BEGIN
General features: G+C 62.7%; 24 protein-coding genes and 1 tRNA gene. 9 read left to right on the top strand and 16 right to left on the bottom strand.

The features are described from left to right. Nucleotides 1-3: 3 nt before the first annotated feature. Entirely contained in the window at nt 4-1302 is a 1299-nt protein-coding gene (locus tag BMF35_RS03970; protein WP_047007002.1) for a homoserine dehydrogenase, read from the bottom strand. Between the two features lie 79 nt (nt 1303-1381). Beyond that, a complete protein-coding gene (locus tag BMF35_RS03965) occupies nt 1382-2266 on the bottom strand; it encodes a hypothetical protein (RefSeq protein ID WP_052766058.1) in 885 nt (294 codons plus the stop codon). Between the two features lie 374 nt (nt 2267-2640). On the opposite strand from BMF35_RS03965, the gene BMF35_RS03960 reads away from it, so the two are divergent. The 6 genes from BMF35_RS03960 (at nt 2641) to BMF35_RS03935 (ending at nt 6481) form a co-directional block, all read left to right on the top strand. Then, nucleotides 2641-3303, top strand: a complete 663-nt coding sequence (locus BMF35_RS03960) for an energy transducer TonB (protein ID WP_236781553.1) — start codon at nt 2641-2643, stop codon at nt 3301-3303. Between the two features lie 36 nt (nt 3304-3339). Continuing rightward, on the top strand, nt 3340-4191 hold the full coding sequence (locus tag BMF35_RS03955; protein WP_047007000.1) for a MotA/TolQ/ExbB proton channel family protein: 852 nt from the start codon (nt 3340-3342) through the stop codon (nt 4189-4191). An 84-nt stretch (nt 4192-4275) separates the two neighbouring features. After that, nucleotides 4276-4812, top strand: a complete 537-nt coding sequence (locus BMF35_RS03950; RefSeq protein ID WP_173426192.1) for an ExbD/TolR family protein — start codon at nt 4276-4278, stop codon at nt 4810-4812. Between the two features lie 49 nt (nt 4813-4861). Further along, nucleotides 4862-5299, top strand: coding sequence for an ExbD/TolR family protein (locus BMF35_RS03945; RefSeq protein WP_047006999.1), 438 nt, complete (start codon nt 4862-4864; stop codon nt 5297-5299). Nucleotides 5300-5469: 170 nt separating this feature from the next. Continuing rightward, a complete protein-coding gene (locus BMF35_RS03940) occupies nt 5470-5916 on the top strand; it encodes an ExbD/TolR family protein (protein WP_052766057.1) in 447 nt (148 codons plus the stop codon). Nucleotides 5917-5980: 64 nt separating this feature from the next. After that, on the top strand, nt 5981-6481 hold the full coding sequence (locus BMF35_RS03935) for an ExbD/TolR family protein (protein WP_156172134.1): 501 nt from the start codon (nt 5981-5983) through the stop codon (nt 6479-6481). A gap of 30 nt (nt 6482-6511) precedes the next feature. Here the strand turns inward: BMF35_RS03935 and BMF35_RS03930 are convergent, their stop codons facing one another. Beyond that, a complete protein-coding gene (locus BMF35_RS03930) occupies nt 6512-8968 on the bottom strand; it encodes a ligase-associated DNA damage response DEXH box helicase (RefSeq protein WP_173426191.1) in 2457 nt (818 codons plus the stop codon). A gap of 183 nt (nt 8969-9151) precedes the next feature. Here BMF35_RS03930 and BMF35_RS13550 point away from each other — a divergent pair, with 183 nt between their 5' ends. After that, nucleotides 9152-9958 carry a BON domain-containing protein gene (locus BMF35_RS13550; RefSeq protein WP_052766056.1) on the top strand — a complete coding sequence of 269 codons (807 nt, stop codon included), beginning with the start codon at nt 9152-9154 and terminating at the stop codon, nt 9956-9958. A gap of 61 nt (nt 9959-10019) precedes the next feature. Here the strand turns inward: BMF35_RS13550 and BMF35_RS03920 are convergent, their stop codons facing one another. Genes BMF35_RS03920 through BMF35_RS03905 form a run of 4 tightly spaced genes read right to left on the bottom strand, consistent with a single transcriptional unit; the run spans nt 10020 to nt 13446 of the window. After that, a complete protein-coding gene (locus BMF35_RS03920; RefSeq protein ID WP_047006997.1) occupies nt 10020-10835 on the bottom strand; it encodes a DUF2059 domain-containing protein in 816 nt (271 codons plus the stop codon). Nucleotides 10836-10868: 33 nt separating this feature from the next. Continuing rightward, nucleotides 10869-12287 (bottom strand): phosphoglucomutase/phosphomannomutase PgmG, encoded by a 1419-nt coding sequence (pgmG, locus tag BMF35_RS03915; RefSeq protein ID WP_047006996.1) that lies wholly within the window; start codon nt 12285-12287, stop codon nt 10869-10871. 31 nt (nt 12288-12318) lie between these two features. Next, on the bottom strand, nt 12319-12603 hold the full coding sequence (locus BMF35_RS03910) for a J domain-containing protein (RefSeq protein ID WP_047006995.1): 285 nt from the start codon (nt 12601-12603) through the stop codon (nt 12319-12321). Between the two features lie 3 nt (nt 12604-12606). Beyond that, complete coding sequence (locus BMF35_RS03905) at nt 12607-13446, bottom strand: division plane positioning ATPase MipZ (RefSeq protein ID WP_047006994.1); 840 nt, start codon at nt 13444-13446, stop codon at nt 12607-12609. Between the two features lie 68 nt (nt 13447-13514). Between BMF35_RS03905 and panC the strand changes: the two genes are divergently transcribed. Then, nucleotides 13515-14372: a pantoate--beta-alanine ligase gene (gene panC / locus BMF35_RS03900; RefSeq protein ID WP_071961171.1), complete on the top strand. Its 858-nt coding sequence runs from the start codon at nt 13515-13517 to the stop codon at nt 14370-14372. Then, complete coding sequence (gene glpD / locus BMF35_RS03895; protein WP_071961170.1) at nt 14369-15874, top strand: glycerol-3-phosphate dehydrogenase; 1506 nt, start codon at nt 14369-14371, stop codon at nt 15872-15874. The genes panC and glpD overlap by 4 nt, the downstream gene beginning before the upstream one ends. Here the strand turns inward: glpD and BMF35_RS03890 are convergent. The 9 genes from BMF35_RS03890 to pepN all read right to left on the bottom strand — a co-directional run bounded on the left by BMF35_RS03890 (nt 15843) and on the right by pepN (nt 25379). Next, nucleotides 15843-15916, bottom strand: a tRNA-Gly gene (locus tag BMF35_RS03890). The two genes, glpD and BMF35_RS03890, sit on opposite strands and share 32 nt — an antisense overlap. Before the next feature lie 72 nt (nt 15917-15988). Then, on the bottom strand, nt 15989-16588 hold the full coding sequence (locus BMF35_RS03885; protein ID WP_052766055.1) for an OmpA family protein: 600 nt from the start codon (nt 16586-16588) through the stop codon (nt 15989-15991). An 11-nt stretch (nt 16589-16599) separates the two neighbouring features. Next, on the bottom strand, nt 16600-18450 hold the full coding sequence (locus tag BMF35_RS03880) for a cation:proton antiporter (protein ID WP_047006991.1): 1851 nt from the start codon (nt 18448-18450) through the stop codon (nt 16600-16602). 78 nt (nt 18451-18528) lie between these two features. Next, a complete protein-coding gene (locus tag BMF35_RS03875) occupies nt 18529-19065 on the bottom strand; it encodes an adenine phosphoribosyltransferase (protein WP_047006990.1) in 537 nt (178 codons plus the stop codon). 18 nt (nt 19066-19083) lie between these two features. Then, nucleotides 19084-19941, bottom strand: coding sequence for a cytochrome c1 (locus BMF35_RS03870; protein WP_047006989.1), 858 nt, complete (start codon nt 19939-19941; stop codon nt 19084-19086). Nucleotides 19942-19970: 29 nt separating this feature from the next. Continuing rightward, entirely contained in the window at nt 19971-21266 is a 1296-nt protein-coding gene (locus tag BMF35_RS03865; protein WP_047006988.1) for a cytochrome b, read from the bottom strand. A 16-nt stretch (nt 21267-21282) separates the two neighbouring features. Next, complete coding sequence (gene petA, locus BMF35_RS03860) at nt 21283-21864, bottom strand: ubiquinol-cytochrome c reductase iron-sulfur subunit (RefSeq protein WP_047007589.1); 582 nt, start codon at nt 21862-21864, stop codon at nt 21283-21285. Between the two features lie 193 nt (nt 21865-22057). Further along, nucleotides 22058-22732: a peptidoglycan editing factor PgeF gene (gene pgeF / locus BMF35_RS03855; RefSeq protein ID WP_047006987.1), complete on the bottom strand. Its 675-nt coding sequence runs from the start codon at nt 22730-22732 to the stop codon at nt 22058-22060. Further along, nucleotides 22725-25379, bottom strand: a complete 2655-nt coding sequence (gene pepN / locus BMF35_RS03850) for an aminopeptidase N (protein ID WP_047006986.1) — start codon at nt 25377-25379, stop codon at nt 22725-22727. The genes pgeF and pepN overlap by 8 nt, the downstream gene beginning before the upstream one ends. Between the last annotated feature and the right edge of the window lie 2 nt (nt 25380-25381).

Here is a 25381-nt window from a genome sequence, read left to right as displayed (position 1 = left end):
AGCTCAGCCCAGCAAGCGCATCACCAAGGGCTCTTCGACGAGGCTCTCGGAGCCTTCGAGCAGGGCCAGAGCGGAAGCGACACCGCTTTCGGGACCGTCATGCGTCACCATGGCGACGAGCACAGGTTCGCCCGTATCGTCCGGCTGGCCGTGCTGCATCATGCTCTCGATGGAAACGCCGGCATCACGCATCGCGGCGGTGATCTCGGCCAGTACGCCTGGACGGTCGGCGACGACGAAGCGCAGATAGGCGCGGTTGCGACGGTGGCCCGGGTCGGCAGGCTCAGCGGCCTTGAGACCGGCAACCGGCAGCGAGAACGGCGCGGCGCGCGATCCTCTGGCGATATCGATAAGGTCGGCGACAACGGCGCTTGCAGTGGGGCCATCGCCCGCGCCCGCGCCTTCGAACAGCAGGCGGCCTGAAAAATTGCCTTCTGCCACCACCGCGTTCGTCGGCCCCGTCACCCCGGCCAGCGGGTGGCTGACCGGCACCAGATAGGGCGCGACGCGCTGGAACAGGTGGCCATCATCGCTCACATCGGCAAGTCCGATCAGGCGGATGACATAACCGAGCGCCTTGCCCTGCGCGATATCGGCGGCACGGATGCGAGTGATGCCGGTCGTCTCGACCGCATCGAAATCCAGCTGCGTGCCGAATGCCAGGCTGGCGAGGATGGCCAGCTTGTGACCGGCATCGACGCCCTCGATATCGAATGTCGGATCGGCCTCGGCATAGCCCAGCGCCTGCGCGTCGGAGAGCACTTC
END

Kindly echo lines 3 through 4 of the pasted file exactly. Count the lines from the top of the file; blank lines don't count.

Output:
Here is a 25381-nt window from a genome sequence, read left to right as displayed (position 1 = left end):
AGCTCAGCCCAGCAAGCGCATCACCAAGGGCTCTTCGACGAGGCTCTCGGAGCCTTCGAGCAGGGCCAGAGCGGAAGCGACACCGCTTTCGGGACCGTCATGCGTCACCATGGCGACGAGCACAGGTTCGCCCGTATCGTCCGGCTGGCCGTGCTGCATCATGCTCTCGATGGAAACGCCGGCATCACGCATCGCGGCGGTGATCTCGGCCAGTACGCCTGGACGGTCGGCGACGACGAAGCGCAGATAGGCGCGGTTGCGACGGTGGCCCGGGTCGGCAGGCTCAGCGGCCTTGAGACCGGCAACCGGCAGCGAGAACGGCGCGGCGCGCGATCCTCTGGCGATATCGATAAGGTCGGCGACAACGGCGCTTGCAGTGGGGCCATCGCCCGCGCCCGCGCCTTCGAACAGCAGGCGGCCTGAAAAATTGCCTTCTGCCACCACCGCGTTCGTCGGCCCCGTCACCCCGGCCAGCGGGTGGCTGACCGGCACCAGATAGGGCGCGACGCGCTGGAACAGGTGGCCATCATCGCTCACATCGGCAAGTCCGATCAGGCGGATGACATAACCGAGCGCCTTGCCCTGCGCGATATCGGCGGCACGGATGCGAGTGATGCCGGTCGTCTCGACCGCATCGAAATCCAGCTGCGTGCCGAATGCCAGGCTGGCGAGGATGGCCAGCTTGTGACCGGCATCGACGCCCTCGATATCGAATGTCGGATCGGCCTCGGCATAGCCCAGCGCCTGCGCGTCGGAGAGCACTTC